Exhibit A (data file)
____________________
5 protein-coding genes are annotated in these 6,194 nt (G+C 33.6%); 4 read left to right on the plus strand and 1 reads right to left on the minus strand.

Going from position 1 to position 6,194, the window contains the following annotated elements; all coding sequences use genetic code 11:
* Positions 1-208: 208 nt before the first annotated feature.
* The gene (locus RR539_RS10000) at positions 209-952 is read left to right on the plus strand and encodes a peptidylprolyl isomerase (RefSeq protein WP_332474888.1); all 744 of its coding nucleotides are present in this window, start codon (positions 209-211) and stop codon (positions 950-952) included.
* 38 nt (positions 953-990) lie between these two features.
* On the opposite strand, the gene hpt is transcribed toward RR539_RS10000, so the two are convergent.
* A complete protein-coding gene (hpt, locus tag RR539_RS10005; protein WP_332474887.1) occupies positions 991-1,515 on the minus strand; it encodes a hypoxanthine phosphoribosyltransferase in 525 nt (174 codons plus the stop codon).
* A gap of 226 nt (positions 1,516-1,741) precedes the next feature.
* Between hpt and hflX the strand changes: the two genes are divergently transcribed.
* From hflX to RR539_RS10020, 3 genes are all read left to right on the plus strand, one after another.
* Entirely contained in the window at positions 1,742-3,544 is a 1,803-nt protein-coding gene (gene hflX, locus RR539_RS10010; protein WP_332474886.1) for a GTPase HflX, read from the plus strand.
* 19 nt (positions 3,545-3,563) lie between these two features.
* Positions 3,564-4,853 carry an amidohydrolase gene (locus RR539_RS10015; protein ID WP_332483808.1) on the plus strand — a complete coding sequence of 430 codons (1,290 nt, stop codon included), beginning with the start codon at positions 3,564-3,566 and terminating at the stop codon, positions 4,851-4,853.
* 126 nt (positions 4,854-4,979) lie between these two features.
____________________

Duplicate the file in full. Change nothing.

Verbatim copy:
5 protein-coding genes are annotated in these 6,194 nt (G+C 33.6%); 4 read left to right on the plus strand and 1 reads right to left on the minus strand.

Going from position 1 to position 6,194, the window contains the following annotated elements; all coding sequences use genetic code 11:
* Positions 1-208: 208 nt before the first annotated feature.
* The gene (locus RR539_RS10000) at positions 209-952 is read left to right on the plus strand and encodes a peptidylprolyl isomerase (RefSeq protein WP_332474888.1); all 744 of its coding nucleotides are present in this window, start codon (positions 209-211) and stop codon (positions 950-952) included.
* 38 nt (positions 953-990) lie between these two features.
* On the opposite strand, the gene hpt is transcribed toward RR539_RS10000, so the two are convergent.
* A complete protein-coding gene (hpt, locus tag RR539_RS10005; protein WP_332474887.1) occupies positions 991-1,515 on the minus strand; it encodes a hypoxanthine phosphoribosyltransferase in 525 nt (174 codons plus the stop codon).
* A gap of 226 nt (positions 1,516-1,741) precedes the next feature.
* Between hpt and hflX the strand changes: the two genes are divergently transcribed.
* From hflX to RR539_RS10020, 3 genes are all read left to right on the plus strand, one after another.
* Entirely contained in the window at positions 1,742-3,544 is a 1,803-nt protein-coding gene (gene hflX, locus RR539_RS10010; protein WP_332474886.1) for a GTPase HflX, read from the plus strand.
* 19 nt (positions 3,545-3,563) lie between these two features.
* Positions 3,564-4,853 carry an amidohydrolase gene (locus RR539_RS10015; protein ID WP_332483808.1) on the plus strand — a complete coding sequence of 430 codons (1,290 nt, stop codon included), beginning with the start codon at positions 3,564-3,566 and terminating at the stop codon, positions 4,851-4,853.
* 126 nt (positions 4,854-4,979) lie between these two features.